The SEC’s Big Cryptocurrency Speech: 5 Things to Know
An official from the Securities and Exchange Commission delivered a major speech on cryptocurrencies in San Francisco on Thursday. The speech comes amid ongoing uncertainty over the legal status of digital tokens like Bitcoin and Ethereum, and is being parsed closely by lawyers and by the crypto community.
The remarks by William Hinman, director of the SEC’s Corporation Finance Division, also served to lift a legal cloud over certain cryptocurrencies while leaving others in limbo. Here are five key takeaways, based on conversations with securities lawyers.
This Speech Isn’t the Law — But It Might as Well Be
The SEC is unlikely to undertake a formal rule-making process to define how digital tokens fit into the existing securities law framework, according to Keith Higgins, a former SEC official who works at the law firm Ropes & Gray. Instead, the agency will make its positions known through enforcement actions and measures like Thursday’s speech, which the SEC also published on its website.
The speech is the SEC’s most detailed guidance about digital tokens since a report published last July, which concluded that tokens sold for an automated investment project known as “the Dao” were, in fact, securities. Hinman’s remarks on Thursday provide around 13 additional factors about how to tell if a token must be registered as a security, according to David Sirignano, a partner at the firm Morgan Lewis. Sirignano added that the speech is also just part of a larger road map the SEC is building out to help people understand when a token is a security.
‘Utility’ Is Not the Key — The Oranges and Whisky Example
Hinman’s speech nixed the notion that tokens that have a utility (as opposed to being purely speculative) are not securities. He cited the Supreme Court’s famous Howey case, which turned on sales of real estate packaged with a contract to harvest oranges: While the oranges clearly had utility (you can eat them!), the overall sale arrangement showed that an investment in orange groves was an investment in a security.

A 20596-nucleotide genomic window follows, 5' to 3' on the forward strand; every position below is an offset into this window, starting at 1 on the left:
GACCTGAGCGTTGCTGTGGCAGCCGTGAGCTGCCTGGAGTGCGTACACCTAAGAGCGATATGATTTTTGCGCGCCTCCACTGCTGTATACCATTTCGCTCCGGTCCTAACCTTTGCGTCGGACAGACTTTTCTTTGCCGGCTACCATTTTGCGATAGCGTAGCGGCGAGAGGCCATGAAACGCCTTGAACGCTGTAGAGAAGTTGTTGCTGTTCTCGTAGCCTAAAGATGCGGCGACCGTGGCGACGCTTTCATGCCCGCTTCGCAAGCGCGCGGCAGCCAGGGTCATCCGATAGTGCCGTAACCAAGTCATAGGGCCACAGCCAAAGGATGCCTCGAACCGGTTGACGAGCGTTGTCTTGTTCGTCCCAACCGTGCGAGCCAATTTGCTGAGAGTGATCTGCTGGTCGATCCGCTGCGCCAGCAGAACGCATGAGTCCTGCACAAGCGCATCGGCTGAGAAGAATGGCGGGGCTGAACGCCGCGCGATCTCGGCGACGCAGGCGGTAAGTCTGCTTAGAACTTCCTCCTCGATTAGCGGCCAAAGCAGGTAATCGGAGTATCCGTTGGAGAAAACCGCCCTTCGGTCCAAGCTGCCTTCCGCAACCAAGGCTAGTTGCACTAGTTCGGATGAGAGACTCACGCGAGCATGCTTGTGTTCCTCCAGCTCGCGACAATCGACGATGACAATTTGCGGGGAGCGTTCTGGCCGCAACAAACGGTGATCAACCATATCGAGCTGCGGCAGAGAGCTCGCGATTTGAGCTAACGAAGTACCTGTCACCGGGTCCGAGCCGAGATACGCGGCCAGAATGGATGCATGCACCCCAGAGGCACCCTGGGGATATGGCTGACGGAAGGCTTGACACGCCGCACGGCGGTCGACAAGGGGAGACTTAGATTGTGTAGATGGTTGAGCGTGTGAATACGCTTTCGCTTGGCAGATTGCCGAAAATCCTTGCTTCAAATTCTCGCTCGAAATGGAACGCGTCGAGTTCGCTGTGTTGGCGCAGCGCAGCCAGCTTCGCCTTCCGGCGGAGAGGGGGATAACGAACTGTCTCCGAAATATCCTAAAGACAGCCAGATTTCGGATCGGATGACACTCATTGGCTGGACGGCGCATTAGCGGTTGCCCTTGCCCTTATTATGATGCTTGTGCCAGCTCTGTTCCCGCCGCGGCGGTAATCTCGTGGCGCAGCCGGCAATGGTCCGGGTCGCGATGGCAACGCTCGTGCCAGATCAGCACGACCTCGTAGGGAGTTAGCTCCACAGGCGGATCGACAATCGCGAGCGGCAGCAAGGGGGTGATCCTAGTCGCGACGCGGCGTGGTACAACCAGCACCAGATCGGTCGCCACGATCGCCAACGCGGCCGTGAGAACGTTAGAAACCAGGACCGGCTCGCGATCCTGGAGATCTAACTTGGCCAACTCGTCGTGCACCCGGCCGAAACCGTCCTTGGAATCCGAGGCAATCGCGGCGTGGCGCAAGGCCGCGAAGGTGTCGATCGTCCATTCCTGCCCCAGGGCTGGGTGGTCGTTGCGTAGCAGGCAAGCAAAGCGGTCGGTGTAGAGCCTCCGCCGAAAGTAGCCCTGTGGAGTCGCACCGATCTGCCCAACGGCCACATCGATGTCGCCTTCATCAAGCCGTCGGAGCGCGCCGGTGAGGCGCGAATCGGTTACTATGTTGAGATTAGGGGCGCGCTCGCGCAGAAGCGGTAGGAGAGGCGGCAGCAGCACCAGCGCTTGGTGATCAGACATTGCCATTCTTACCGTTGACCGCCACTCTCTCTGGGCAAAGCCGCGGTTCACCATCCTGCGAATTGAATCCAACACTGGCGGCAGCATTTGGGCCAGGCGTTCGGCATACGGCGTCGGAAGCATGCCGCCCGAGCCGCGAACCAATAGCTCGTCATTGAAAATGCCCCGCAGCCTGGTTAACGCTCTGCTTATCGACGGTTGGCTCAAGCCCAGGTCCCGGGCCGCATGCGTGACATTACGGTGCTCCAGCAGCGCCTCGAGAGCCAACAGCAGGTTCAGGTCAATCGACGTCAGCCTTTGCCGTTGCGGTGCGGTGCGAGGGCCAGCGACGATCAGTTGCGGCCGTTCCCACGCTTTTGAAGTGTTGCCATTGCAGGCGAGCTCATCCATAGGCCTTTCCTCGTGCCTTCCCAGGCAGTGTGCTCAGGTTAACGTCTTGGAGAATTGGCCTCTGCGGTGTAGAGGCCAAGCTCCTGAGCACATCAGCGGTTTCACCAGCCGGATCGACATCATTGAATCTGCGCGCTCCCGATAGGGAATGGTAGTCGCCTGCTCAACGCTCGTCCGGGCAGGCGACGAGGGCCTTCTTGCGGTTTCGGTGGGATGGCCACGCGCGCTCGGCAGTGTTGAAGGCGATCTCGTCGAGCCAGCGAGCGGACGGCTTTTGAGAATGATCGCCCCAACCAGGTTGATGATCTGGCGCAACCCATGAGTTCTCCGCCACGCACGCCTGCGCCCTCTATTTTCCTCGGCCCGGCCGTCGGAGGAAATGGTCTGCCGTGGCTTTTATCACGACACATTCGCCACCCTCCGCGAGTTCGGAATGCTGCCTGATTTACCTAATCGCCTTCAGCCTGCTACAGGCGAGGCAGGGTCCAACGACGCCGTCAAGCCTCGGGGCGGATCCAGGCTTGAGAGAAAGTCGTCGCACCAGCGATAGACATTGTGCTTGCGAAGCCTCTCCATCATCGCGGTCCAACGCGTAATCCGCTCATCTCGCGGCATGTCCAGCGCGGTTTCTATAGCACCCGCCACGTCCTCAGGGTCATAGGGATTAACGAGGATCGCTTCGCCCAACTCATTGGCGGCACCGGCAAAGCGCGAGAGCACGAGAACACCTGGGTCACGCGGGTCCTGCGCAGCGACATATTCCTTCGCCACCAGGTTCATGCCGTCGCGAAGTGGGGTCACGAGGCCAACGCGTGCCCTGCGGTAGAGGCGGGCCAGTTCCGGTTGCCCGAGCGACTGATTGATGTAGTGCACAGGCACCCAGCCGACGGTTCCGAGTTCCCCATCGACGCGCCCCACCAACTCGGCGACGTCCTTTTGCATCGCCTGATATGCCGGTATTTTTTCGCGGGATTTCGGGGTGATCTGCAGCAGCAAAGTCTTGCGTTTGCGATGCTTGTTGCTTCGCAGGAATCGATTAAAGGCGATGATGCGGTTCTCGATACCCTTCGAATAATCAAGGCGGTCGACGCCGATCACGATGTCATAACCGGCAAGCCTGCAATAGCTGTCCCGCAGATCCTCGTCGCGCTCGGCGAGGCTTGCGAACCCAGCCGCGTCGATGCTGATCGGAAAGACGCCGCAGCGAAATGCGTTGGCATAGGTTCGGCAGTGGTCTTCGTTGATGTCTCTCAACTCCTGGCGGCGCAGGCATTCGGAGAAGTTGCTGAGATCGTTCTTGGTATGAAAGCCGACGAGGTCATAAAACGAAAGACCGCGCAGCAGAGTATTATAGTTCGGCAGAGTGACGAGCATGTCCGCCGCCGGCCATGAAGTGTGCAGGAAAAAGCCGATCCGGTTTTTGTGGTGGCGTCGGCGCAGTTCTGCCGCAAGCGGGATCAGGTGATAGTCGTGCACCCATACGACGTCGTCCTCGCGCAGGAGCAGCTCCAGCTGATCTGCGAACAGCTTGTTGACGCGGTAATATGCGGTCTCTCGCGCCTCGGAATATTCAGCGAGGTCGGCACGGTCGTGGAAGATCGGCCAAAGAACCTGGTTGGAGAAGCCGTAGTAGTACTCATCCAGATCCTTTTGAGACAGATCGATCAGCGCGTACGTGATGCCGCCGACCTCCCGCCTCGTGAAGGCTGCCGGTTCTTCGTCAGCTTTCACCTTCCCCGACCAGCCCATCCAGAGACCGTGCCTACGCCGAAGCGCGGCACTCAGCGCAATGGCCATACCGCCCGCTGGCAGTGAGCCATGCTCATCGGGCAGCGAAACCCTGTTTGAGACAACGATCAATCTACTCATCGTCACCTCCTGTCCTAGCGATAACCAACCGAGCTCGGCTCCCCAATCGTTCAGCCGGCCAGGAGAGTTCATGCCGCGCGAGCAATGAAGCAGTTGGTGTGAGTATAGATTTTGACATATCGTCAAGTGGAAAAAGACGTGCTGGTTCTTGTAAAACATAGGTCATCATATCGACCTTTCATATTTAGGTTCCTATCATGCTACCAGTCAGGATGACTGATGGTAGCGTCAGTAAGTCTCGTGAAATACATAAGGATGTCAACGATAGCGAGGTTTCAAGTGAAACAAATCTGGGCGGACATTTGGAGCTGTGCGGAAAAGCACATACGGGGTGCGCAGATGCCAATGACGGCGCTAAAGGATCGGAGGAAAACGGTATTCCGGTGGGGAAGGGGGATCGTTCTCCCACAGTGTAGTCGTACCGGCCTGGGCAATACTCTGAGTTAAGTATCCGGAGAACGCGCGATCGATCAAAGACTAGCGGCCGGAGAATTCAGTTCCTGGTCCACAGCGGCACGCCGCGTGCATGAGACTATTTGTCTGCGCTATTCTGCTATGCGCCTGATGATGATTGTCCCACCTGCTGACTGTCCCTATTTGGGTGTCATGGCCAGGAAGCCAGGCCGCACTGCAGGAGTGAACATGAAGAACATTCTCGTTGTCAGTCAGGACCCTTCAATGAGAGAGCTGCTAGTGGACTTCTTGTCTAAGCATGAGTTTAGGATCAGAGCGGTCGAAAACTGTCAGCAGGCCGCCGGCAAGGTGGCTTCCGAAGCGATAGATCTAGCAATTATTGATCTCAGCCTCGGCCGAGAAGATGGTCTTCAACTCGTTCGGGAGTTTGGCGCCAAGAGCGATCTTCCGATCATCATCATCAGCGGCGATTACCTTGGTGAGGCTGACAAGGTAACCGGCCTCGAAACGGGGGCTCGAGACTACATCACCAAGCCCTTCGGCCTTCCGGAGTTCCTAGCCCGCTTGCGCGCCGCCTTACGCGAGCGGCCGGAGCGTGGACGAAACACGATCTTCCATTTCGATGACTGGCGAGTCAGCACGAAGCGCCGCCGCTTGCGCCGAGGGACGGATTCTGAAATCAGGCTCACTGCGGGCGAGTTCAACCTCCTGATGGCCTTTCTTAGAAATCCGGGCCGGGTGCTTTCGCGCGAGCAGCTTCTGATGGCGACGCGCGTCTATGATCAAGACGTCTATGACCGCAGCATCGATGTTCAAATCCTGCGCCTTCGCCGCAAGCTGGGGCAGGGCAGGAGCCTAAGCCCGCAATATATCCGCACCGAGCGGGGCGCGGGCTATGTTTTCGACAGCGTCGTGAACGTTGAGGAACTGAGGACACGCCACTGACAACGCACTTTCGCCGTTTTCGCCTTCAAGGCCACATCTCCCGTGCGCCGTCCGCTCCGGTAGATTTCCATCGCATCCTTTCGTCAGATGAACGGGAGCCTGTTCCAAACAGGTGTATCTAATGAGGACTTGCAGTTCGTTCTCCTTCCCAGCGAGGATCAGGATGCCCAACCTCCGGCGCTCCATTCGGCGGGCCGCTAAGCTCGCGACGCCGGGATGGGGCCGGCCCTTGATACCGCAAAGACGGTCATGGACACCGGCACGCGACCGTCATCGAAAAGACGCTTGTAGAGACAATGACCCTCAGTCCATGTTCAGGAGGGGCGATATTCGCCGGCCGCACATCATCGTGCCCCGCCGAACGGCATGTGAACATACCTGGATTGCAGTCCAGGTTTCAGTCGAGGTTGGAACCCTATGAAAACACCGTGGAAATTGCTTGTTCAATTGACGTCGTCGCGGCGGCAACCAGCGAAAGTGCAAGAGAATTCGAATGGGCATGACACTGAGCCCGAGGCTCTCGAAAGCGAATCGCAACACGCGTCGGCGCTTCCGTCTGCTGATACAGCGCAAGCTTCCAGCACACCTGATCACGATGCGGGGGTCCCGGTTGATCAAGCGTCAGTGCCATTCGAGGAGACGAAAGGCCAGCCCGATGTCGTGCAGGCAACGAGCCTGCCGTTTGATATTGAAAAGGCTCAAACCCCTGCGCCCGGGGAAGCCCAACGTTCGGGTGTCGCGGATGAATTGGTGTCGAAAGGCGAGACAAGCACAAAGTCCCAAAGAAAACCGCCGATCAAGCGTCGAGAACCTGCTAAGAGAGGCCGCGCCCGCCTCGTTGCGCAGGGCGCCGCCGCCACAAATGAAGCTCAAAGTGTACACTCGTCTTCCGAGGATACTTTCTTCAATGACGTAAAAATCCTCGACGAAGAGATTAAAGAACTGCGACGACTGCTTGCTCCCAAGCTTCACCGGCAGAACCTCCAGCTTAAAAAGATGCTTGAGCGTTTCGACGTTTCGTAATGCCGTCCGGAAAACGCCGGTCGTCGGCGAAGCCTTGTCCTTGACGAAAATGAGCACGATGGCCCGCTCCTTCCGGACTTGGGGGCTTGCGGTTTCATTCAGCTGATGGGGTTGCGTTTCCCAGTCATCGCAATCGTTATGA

Hinman also cited his “favorite example” of the SEC frowning on the sale of whisky warehouse receipts, which financed the aging and blending of scotch. Even though the whisky had “exquisite utility,” the receipts were still a security.
All of this pours cold water on a legal position favored by crypto bulls, which held that the sale of tokens that have a real world utility on the Internet (in the same way subway tokens have a real world utility) will fall outside securities regulation. But not everyone saw it this way: controversial crypto lawyer Marco Santori, who popularized a legal model known as the SAFT framework based around the idea of utility tokens, said Hinman’s speech validated his position.
Ethereum Is in the Clear: Decentralization Is Key
While the Chair of the SEC had already suggested that Bitcoin is not a security, some regulators have asked if the same is true of the second most valuable cryptocurrency, Ethereum. On Thursday, prices of both jumped when Hinman all but declared that Ethereum is not a security: